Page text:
For a long time digital photography seemed to somewhat ignore probably the most prominent part of the activity – photographic prints. Things have changed a lot since those times, and digital photographers are now offered an overwhelming amount of different photo printers that are jam-packed full of useful, and sometimes not-so-useful features.
But which photo printer is the best choice for you? This article takes a closer look at the different types of photo printers available and will help you to choose the most suitable photo printer to cater for your needs.
Inkjet Printers for Photos
Generally providing a combination of fast printing speed and photo-quality printing, inkjet photo printers range in price from as little as $40 (if you look hard enough) to around $400.
Most of these printers offer good quality output for printing standard size photos, but pay attention to the detail because not all inkjet printers provide good quality output for larger photos. Although most inkjet printers produce a similar quality – the majority providing the maximum dpi (dots per inch) of 1,200 X 4,800 – spending more on an inkjet printer will most likely provide you with more features or a faster printing speed.
Keep in mind that many photo printers use color ink cartridges to produce black and white, or grayscale images, which can lead to photos printed with a colored tint, so try to stick to inkjet printers that use black or gray inks if you want to print many black and white photos.
What separates professional photo printers from consumer models is that the professional variety can produce quality images at much larger sizes.
Depending on your needs, printers accepting paper sizes from 24-inches all the way up to 60-inches wide are available, but because they are targeted towards professionals, many convenient features such as printing from your digital camera will not be available on professional printers.
If you want to create large quality prints of your photos, maybe even posters, then a professional photo printer may be the choice for you, if you can afford it – professional printers range in price from around $500 to anywhere in the thousands.
While many inkjet and professional printers can also double up as printers for reports and other documents, those dedicated to printing photos alone are often much more compact and offer faster printing speeds. Print size is often limited to 4×6-inches but the quality remains high, and larger models do exist if you are prepared to pay a higher price.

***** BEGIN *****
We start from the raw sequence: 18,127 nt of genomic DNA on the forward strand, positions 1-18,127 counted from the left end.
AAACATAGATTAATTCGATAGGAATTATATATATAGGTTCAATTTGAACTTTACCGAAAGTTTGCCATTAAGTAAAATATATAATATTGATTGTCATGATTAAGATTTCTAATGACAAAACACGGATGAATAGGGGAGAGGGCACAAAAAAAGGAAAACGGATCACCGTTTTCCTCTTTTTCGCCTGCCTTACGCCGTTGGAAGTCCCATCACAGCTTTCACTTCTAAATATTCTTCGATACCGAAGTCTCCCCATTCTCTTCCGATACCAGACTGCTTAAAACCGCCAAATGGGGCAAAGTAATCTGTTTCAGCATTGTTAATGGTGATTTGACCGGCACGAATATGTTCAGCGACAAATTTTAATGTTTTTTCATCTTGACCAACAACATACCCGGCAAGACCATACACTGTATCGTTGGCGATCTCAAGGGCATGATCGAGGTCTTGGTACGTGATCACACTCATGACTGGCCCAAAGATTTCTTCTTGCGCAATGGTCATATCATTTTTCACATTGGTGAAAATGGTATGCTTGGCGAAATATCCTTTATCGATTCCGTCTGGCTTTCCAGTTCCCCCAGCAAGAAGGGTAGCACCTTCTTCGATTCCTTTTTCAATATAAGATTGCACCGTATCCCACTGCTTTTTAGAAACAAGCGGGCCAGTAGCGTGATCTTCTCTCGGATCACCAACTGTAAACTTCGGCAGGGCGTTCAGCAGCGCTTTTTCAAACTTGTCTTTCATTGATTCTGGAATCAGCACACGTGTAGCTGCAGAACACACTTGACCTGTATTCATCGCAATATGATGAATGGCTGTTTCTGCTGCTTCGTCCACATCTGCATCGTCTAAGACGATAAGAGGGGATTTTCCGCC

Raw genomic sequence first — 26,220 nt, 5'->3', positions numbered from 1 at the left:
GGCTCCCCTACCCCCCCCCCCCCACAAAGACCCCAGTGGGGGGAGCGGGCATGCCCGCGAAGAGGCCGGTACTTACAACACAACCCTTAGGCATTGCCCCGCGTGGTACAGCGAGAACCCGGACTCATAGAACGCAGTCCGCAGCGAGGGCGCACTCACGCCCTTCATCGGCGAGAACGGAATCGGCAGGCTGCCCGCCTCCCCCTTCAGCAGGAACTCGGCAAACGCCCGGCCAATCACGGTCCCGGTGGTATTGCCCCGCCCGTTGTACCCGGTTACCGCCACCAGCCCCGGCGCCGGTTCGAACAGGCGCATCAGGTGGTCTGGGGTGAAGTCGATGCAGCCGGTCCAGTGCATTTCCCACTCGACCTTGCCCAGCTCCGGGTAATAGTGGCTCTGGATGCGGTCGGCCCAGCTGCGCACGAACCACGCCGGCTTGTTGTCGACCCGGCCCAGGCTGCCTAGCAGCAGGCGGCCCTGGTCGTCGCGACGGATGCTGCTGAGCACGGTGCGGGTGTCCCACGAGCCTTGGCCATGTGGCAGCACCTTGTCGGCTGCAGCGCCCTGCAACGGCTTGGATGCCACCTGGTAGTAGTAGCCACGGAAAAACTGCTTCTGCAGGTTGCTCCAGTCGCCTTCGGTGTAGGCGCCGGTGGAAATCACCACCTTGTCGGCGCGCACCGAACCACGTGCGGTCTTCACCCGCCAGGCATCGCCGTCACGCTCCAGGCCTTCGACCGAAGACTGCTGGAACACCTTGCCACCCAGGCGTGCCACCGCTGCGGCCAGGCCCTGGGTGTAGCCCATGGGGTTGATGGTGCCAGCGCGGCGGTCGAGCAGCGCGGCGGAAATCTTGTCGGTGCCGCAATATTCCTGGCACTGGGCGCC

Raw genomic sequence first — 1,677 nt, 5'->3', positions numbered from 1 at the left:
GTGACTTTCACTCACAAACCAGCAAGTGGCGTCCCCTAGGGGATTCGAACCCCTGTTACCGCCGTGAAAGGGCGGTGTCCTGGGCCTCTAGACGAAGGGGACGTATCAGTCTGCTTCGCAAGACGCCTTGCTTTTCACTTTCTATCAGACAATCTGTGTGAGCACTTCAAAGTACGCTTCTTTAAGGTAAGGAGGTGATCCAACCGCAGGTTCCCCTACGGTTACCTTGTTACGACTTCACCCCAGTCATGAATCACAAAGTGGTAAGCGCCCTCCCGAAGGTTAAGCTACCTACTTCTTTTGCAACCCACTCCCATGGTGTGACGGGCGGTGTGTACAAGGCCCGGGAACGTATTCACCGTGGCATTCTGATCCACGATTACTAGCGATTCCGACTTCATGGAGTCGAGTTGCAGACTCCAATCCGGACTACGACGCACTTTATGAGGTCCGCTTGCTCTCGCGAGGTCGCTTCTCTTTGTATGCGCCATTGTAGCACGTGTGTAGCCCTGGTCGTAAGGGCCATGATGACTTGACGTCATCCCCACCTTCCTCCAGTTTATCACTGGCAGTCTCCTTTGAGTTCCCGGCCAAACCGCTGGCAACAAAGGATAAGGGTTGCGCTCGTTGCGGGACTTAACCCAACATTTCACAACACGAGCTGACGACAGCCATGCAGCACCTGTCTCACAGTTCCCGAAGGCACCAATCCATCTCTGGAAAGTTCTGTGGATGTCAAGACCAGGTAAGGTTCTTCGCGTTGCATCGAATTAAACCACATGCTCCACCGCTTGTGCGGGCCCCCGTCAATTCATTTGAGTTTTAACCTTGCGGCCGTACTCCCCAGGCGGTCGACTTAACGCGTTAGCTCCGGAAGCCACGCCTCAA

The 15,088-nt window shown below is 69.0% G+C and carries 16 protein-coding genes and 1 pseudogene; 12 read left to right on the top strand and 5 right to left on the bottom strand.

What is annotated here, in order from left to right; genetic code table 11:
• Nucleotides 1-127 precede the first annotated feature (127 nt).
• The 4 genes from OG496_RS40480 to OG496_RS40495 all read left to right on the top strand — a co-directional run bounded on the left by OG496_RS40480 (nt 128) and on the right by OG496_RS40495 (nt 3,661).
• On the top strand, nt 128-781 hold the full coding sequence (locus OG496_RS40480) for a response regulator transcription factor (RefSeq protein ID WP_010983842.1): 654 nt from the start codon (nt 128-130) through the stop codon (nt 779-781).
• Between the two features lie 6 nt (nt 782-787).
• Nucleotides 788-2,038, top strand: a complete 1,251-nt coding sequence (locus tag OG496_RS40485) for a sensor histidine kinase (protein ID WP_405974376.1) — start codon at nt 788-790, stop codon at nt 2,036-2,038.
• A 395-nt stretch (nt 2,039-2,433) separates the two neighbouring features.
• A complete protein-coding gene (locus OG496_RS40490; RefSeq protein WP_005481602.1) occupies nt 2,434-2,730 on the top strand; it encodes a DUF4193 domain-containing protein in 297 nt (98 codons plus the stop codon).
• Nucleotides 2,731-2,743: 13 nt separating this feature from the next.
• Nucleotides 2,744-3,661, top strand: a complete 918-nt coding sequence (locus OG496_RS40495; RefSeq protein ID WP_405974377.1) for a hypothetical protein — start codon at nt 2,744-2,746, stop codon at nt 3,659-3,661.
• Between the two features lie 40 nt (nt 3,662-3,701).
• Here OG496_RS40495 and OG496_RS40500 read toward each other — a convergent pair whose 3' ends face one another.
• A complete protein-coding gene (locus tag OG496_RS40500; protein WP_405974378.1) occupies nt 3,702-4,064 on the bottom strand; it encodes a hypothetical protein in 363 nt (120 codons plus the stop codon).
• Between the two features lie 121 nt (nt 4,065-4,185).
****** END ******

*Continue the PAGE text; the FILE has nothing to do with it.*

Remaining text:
Although the dpi tends to be low on these types of printers, the output quality is high due to the use of thermal-dye technology that utilizes primary printing colors in several hundreds of shades, meaning no need for dithering like inkjet printers do.
Another great thing about these printers is that their reduced size makes them very portable – some can even be battery-powered!
Maybe you don’t need a printer for the sole purpose of creating prints of your digital photos, and would like a little more freedom with what you are able to print.
If this is the case then there are many printers available to you that can fulfill your needs – standard inkjet and laser printers, and consumer printing services – all of which can be excellent choices if you are not too concerned about exceptional quality or do not plan to print a lot of photos.
Both standard inkjet and laser printers can provide good quality photo printing even if they are not exclusively designed for it, but make sure to choose your printer carefully because photo quality can vary wildly on standard printers.
One of the factors that people often overlook when choosing a printer is the type of paper and ink they will be using to print their photos and how the price of these supplies adds up in the long-term. It’s not just the price to take into consideration either – choosing the right paper and ink cartridges will also make sure that the photos you print are of the best possible quality.
While ink cartridges made by a company other than the printer manufacturer may cost less, they will more than likely produce lower quality prints and can also cause photos to fade faster.
Most printer manufacturers also create paper for their specific printers, and although it may not seem as important as ink, testing a sample of paper that isn’t made by the printer manufacturer is advisable before making a large purchase.
Many new photo printers come with useful features like being able to connect your digital camera directly to the printer, or allowing you to print from memory cards directly – both cutting out the time needed to print your photos.
It’s also important to remember that most of the photo printers out there can produce excellent quality photos, and many have very attractive price tags to match.
Also make sure that your printer will be able to create large or small enough prints, and once you have made a purchase make sure to test with different types of paper to find the best compromise between quality and price.
I hope that this article has helped you to understand the difference between the types of photo printers available and the important factors to take into consideration when making a purchase.
About the Author
Gary Hendricks runs a hobby site on digital photography. Visit his website at http://www.basic-digital-photography.com for tips and tricks on buying digital cameras, as well as shooting great photos.
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